Despite having a better standard of proof than most other states, Utah still earned a “D-” grade for its civil forfeiture laws in a recent report. Studies sourced from the Utah Commission on Criminal and Juvenile Justice show that on average, Utah agencies forfeit around $1.7 million per fiscal year.
Between 2009 and 2014, agencies reported a forfeiture of more than $10 million. They also reported forfeiture of more than $18 million in currency between 2006 and 2018. All of this was just under state law; the number rises to at least $38 million for state and federal forfeiture revenue from 2000 to 2019 when you take federal equitable sharing into account, according to the DOJ’s and Treasury’s annual forfeiture reports.
Despite the low grade, Utah’s civil forfeiture laws have some redeeming features. They provide that prosecutors must prove the incontestable connection of seized property to a crime. The laws also provide solid protection for innocent third-party property owners. The government is required to prove that third-party owners had previous knowledge of criminal activity associated with their property.
However, the enticing impetus Utah gives law enforcement to seize property outweighs the provisions: law enforcement can withhold 100% of forfeiture proceeds. Also, although it is mandatory that agencies keep an account of forfeited property, the laws do not include any actual reporting requirements.
Additionally, the Utah Department does not disclose whether forfeitures are processed under civil or criminal forfeiture law. This means that there is almost no way of assessing whether there were more seizures in criminal or civil cases.
How did Utah law enforcement spend $13 million in proceeds from forfeiture funds from 2007 and 2019? 58% of the funds were spent on capital expenditure, operating expenses, and equipment. The rest of the funs went to other areas such as training and miscellaneous expenses.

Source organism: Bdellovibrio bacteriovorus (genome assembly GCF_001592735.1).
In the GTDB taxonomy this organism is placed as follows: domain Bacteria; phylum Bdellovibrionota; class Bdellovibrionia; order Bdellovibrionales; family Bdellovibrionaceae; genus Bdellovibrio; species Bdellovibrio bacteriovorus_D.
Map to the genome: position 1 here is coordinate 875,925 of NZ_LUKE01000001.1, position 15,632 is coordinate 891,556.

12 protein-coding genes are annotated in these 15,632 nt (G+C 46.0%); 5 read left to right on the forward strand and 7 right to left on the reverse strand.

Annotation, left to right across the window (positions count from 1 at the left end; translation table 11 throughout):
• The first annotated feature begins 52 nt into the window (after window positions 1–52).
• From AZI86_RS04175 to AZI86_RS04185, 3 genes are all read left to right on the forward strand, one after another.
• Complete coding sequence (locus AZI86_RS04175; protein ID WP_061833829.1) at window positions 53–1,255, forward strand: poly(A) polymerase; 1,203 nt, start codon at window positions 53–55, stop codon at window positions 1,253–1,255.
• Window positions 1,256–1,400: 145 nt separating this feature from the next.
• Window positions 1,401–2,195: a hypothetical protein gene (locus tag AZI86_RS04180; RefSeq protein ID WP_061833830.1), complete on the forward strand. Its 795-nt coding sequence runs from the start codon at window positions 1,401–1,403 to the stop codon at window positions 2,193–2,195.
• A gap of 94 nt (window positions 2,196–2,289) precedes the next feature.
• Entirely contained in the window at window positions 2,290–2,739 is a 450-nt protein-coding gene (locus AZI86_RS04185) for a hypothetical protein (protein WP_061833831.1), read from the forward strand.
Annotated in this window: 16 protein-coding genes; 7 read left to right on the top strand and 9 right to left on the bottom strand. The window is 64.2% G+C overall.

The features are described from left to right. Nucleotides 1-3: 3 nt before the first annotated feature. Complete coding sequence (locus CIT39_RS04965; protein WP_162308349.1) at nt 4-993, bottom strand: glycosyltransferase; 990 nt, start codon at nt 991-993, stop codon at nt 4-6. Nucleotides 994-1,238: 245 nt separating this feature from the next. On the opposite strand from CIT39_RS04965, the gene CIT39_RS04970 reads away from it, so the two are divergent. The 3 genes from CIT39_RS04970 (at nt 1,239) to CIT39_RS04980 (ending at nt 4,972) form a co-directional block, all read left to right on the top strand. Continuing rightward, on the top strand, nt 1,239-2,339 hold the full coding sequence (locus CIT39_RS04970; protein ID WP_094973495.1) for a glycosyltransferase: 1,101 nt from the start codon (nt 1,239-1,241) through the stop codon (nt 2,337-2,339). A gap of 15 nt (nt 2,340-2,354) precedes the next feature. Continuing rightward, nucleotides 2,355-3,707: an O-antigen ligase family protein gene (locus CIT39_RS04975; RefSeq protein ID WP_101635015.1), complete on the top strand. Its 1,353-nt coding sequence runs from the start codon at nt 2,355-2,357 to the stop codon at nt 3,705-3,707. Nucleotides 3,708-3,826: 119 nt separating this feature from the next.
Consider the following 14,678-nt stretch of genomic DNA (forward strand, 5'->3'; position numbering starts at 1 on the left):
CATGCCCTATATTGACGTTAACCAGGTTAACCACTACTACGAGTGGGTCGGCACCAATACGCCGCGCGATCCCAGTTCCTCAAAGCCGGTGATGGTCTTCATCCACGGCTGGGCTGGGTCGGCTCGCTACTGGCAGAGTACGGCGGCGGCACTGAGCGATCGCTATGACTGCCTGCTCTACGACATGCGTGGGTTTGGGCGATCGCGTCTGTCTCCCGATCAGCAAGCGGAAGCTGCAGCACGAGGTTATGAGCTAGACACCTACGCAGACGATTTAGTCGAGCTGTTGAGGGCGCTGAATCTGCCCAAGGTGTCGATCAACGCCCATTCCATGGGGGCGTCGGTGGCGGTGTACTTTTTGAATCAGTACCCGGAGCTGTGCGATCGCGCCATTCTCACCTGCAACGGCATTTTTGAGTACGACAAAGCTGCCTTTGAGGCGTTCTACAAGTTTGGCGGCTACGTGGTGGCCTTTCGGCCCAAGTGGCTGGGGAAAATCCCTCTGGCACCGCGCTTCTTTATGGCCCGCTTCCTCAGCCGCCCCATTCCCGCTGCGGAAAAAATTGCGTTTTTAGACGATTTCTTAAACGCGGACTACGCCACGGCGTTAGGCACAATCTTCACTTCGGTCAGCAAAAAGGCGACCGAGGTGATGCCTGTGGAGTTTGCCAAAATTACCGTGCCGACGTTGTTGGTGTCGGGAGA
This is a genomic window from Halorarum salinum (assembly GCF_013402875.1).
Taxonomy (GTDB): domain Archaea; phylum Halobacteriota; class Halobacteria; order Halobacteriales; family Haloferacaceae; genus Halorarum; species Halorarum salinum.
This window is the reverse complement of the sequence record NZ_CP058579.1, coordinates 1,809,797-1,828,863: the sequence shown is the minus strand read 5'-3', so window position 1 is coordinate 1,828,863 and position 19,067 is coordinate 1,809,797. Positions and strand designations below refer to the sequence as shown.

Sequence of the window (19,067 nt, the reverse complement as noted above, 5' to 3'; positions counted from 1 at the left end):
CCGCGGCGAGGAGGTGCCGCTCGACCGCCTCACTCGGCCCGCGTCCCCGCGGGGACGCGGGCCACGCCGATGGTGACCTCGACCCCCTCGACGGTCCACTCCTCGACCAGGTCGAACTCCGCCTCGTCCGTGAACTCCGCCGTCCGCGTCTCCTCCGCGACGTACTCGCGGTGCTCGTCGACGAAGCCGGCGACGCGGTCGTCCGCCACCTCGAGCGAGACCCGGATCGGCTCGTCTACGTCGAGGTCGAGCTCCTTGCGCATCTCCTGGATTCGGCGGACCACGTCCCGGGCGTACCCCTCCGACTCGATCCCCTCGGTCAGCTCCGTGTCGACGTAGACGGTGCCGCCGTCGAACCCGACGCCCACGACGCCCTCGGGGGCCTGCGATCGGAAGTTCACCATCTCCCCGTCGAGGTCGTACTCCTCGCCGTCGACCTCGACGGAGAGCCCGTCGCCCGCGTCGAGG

Although Utah does score an “A” from the IoJ for accessibility of forfeiture records, accounting for forfeiture fund spending, and statewide forfeiture reports, it does not do better than an “F” for financial audits of forfeiture accounts. It does an extremely poor job at the financial inspection of forfeiture accounts. The “D” it received for penalties of failure to file a report and “C+” for tracking seized property also reflect on the severely compromised state of the forfeiture laws.
To its credit, Utah has been pursuing civil asset forfeiture reform for some time. In 2017, reform was passed to allow property owners to file a response after prosecutors fail to file criminal charges within 60 days of filing for forfeiture. The change would lead to an indispensable return of cash under $10,000. The amendment also requires seized property to be returned if the owner is exonerated. There were also other reforms in 2015 that focused on improving the transparency of the system.
To put an end to the continual jeopardy of forfeiture, the report recommends completely ending the forfeiture system. Instead of giving all the forfeited property to law enforcement, the proceeds could instead be deposited in a non-law enforcement fund. Also, the report says the federal equitable sharing program must be shut down. Last but not the least, transparency, accountability, and accessibility would make a great change to Utah’s forfeiture laws, the IoJ report states.
Until meaningful change is passed, victims of civil forfeiture in Utah should immediately consult an attorney. Just because a government agency has seized your lawful property does not mean it gets to keep it. With the right assistance, you can fight for your rights and get your property back.
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